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France unusually rattled as reports of Europe terror plots emerge

Reports of a possible Al Qaeda terror plot in Europe that would involve Mumbai-style strikes in Britain, France, and Germany come as France is on alert for unrelated threats.

By Anita ElashContributor / September 29, 2010

French police officers patrol under the Eiffel Tower in Paris, on Sept. 20, as part of the city's security reinforcement. France has stepped up its vigilance against terror threats, a top official announced Monday amid reports of various new threats

Francois Mori/AP

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Paris

In what is being described as a "commando-style" attack akin to the 2008 Mumbai massacre, Al Qaeda militants reportedly had planned to carry out spectacular strikes on cities in Britain, France, and Germany, according to European security officials.

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Unnamed intelligence sources told Britain's SkyNews that militants in the tribal areas of Pakistan were orchestrating the attacks, but that the plot was disrupted after a combined operation between US, British, French, and German intelligence services.

News of the potential Al Qaeda attack follows warnings in France that an attack on the public transit system by a female suicide bomber was imminent. What's more, police evacuated the Eiffel Tower in Paris Tuesday night for the second time in 15 days after receiving bomb threats. The Gare St. Lazare train station, which connects five Metro lines and dozens of regional and national train lines, was cleared on Monday afternoon.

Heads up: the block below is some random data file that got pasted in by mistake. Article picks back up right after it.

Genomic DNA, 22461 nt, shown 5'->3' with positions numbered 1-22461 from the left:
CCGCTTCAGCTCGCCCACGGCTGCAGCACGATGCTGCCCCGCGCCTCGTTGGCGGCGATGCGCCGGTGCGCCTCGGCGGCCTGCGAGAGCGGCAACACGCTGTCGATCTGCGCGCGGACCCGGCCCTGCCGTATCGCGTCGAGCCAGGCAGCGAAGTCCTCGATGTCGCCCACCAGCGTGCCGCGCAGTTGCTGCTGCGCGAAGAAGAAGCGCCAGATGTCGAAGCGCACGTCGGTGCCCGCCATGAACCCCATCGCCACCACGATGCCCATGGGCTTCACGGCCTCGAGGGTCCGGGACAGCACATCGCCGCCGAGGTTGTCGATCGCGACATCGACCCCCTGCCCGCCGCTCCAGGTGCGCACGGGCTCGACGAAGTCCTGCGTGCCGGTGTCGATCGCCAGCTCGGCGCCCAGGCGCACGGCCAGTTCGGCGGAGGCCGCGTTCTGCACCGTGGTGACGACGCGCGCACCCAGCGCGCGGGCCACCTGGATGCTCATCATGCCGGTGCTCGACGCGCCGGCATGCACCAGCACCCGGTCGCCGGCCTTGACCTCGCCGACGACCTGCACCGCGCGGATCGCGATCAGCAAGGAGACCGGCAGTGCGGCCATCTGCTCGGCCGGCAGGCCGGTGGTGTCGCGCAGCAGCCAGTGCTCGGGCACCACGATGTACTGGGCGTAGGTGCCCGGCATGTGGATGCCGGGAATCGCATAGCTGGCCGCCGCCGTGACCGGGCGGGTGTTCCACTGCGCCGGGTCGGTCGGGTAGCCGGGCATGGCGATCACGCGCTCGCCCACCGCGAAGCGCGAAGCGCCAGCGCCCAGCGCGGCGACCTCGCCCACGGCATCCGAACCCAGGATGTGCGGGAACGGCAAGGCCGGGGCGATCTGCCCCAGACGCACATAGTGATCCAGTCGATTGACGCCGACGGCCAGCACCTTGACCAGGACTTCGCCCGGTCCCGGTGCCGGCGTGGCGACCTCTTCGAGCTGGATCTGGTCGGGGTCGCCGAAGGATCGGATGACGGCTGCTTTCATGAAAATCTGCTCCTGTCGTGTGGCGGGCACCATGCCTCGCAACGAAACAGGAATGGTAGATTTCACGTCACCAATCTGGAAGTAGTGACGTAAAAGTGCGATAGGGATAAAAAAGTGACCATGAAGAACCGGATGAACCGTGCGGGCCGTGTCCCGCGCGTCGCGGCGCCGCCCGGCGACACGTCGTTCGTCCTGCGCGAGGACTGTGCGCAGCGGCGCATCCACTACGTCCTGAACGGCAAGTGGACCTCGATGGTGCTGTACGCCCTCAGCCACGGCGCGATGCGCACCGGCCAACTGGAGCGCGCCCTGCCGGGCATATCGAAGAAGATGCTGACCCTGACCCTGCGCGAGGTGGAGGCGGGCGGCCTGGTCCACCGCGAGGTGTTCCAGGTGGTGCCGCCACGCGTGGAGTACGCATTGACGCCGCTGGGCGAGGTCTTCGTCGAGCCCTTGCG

The terror warnings have put Europe on alert and caused France, which prides itself in taking something of a phlegmatic view of the threat of terrorism, to increase its terror alert to “red plus” – the second-highest level. France's uncharacteristic cautiousness could signal the seriousness of recent threats, say security analysts, and suggests a new attitude emerging in France toward security.

Substantial increase

Experts say the threat against France has increased substantially since July, when French commandos attacked Al Qaeda in the Islamic Maghreb (AQIM), an Al Qaeda affiliate, in a failed attempt to rescue a French aid worker who had been taken hostage. The group kidnapped five French nationals in Niger earlier this month and issues regular communiques threatening France.

Mathieu Guidère, a terrorism expert at the University of Geneva, says France is following the American example by raising the threat level in order to prepare the French population for the slim possibility of an attack.

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